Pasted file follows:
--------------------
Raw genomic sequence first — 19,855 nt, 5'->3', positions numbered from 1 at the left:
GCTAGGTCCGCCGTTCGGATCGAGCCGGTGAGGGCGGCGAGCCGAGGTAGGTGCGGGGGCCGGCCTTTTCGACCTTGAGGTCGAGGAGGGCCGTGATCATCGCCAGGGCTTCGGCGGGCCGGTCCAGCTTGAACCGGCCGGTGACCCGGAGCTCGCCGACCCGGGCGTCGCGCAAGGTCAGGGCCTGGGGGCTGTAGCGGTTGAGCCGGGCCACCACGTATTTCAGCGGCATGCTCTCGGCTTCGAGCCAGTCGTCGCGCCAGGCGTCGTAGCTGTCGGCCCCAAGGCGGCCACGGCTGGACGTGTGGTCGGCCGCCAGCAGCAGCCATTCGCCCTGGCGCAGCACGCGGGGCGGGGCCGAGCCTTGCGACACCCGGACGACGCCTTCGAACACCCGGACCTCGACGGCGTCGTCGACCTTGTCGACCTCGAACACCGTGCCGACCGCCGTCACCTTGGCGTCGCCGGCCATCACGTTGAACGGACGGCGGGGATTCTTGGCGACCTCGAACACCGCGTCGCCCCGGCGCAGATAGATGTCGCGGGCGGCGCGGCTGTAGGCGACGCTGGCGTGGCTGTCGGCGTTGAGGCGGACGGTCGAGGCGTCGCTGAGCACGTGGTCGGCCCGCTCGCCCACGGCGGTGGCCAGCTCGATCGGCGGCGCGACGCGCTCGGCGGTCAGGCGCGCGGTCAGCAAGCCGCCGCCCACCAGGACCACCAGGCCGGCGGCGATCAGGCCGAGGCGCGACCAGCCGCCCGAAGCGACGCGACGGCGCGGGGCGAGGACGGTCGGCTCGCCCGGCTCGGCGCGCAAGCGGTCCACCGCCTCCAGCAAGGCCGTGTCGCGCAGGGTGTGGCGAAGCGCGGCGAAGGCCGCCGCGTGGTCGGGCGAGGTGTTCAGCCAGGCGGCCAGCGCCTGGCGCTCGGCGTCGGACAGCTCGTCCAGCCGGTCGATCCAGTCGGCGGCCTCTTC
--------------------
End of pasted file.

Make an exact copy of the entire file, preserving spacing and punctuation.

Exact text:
Raw genomic sequence first — 19,855 nt, 5'->3', positions numbered from 1 at the left:
GCTAGGTCCGCCGTTCGGATCGAGCCGGTGAGGGCGGCGAGCCGAGGTAGGTGCGGGGGCCGGCCTTTTCGACCTTGAGGTCGAGGAGGGCCGTGATCATCGCCAGGGCTTCGGCGGGCCGGTCCAGCTTGAACCGGCCGGTGACCCGGAGCTCGCCGACCCGGGCGTCGCGCAAGGTCAGGGCCTGGGGGCTGTAGCGGTTGAGCCGGGCCACCACGTATTTCAGCGGCATGCTCTCGGCTTCGAGCCAGTCGTCGCGCCAGGCGTCGTAGCTGTCGGCCCCAAGGCGGCCACGGCTGGACGTGTGGTCGGCCGCCAGCAGCAGCCATTCGCCCTGGCGCAGCACGCGGGGCGGGGCCGAGCCTTGCGACACCCGGACGACGCCTTCGAACACCCGGACCTCGACGGCGTCGTCGACCTTGTCGACCTCGAACACCGTGCCGACCGCCGTCACCTTGGCGTCGCCGGCCATCACGTTGAACGGACGGCGGGGATTCTTGGCGACCTCGAACACCGCGTCGCCCCGGCGCAGATAGATGTCGCGGGCGGCGCGGCTGTAGGCGACGCTGGCGTGGCTGTCGGCGTTGAGGCGGACGGTCGAGGCGTCGCTGAGCACGTGGTCGGCCCGCTCGCCCACGGCGGTGGCCAGCTCGATCGGCGGCGCGACGCGCTCGGCGGTCAGGCGCGCGGTCAGCAAGCCGCCGCCCACCAGGACCACCAGGCCGGCGGCGATCAGGCCGAGGCGCGACCAGCCGCCCGAAGCGACGCGACGGCGCGGGGCGAGGACGGTCGGCTCGCCCGGCTCGGCGCGCAAGCGGTCCACCGCCTCCAGCAAGGCCGTGTCGCGCAGGGTGTGGCGAAGCGCGGCGAAGGCCGCCGCGTGGTCGGGCGAGGTGTTCAGCCAGGCGGCCAGCGCCTGGCGCTCGGCGTCGGACAGCTCGTCCAGCCGGTCGATCCAGTCGGCGGCCTCTTC